Operations to fix children's radius fractures are very successful and most people who have them are delighted with the operation and are glad they had it done. Like any operation a very small number of patients can have a problem. The main problems are; nerves can be bruised, the hand can become stiff, non union and failure of the plate and screws is very rare.  In some patients the plate can be felt under the skin and cause irritation when resting on a table, the plate can be removed at 1 year but is not recommended. The risks of these problems only add up to less than 3 % of all operations. You should discuss the possibility of problems with your surgeon before your operation.

Adult with displaced fracture distal radius.

Patients will notice severe pain and deformity of the wrist. A distal radial fracture often is very easy to identify. Clinical examination in A&E will test for the sensation in the hand, to make sure no nerves were injured; the blood supply to the hand is checked to ensure no vessels have been injured.  All the fingers should be able to straighten and bend, to check that no tendons have been injured. A back slab is then applied; this is a half plaster which stops the fracture from moving which reduces the pain.  The half plaster will allow for swelling of the wrist.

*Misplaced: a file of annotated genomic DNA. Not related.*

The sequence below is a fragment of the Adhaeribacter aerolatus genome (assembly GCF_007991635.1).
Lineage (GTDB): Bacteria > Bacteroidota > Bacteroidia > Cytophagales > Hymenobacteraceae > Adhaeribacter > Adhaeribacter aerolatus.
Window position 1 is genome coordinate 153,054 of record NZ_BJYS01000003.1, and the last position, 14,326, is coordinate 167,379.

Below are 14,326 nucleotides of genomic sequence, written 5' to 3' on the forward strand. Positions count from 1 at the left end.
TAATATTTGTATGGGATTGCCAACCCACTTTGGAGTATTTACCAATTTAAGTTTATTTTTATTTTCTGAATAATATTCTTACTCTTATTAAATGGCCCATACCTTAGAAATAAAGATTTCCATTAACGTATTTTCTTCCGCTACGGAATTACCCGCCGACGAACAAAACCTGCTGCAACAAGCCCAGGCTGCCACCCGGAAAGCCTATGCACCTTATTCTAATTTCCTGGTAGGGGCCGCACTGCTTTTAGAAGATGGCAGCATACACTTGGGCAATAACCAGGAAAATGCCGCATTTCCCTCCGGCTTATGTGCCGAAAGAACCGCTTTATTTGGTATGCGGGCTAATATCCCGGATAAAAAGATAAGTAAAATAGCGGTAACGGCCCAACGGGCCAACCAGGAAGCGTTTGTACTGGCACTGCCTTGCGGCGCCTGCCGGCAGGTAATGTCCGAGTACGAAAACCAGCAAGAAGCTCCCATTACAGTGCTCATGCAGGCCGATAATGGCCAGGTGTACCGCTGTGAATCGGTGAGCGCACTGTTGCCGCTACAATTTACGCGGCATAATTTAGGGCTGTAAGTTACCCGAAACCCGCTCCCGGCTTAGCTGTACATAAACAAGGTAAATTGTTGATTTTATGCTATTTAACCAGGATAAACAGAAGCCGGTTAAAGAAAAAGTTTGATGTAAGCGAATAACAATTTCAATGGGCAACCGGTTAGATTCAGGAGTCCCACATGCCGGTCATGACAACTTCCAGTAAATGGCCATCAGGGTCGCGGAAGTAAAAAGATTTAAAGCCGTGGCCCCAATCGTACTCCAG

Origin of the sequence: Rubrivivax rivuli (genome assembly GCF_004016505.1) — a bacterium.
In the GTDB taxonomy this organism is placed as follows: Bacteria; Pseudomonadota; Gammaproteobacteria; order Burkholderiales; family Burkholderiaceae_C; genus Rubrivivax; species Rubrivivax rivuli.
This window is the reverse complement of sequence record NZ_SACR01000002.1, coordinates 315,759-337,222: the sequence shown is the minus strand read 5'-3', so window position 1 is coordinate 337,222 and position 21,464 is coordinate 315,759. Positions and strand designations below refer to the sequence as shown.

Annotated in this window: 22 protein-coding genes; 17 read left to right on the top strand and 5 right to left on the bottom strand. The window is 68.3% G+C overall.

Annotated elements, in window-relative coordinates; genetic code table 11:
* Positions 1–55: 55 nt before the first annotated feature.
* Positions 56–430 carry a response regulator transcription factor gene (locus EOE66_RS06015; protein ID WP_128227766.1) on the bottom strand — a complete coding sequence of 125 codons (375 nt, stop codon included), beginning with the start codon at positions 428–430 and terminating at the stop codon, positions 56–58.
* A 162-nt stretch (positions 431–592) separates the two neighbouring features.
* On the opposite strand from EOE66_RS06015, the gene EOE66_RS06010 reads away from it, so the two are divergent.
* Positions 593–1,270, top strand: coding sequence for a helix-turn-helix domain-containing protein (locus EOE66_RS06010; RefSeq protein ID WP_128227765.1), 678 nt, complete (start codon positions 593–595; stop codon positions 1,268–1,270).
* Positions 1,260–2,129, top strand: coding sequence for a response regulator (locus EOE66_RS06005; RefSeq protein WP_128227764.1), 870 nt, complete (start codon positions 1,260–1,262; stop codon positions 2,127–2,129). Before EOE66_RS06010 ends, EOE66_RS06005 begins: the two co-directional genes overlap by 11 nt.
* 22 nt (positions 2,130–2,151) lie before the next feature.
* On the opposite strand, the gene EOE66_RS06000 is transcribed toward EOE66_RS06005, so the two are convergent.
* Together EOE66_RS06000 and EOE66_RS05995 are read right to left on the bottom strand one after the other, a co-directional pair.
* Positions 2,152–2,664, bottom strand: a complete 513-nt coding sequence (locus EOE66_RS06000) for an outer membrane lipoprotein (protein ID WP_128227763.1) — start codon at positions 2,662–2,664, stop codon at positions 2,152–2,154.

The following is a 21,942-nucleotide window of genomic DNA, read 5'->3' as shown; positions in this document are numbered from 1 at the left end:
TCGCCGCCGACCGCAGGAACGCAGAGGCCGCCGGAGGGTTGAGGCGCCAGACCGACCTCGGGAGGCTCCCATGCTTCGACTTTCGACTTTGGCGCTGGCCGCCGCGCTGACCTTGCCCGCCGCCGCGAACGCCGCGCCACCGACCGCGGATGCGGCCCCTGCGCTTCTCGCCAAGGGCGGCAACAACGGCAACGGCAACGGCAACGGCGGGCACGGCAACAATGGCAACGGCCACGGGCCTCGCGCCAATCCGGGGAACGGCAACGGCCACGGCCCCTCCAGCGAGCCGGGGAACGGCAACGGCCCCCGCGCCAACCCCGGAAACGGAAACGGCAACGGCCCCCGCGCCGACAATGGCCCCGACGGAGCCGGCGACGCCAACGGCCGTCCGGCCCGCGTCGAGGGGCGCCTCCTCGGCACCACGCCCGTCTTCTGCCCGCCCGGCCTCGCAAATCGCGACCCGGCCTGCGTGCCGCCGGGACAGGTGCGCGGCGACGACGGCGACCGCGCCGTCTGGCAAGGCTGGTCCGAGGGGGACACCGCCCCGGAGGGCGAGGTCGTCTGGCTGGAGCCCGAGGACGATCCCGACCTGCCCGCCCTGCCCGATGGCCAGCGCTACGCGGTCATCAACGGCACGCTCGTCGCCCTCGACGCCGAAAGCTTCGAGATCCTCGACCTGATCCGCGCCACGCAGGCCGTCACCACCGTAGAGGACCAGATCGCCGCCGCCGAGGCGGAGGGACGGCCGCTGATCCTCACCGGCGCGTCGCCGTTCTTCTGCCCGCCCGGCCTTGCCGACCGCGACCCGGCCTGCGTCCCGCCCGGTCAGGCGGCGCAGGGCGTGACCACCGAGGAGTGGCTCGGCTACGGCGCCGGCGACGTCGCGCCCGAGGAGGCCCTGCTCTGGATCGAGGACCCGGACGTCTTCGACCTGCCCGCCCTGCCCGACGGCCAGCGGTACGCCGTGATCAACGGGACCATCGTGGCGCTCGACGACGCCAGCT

Plain x-rays will diagnose most distal radial fractures. They will identify the nature of the fracture and dictate the necessary treatment.  Occasionally, fractures are investigated with CT scans, and these are particularly common with intra-articular fractures, to assess any step in the articular surface, which may pre-dispose to osteoarthritis.

Treatment options

Plaster cast. Only un-displaced simple fractures of the distal radius are treated non-operatively for six weeks. There is a significant trend towards early operative fixation of distal radial fractures, with increasing evidence that better results are possible.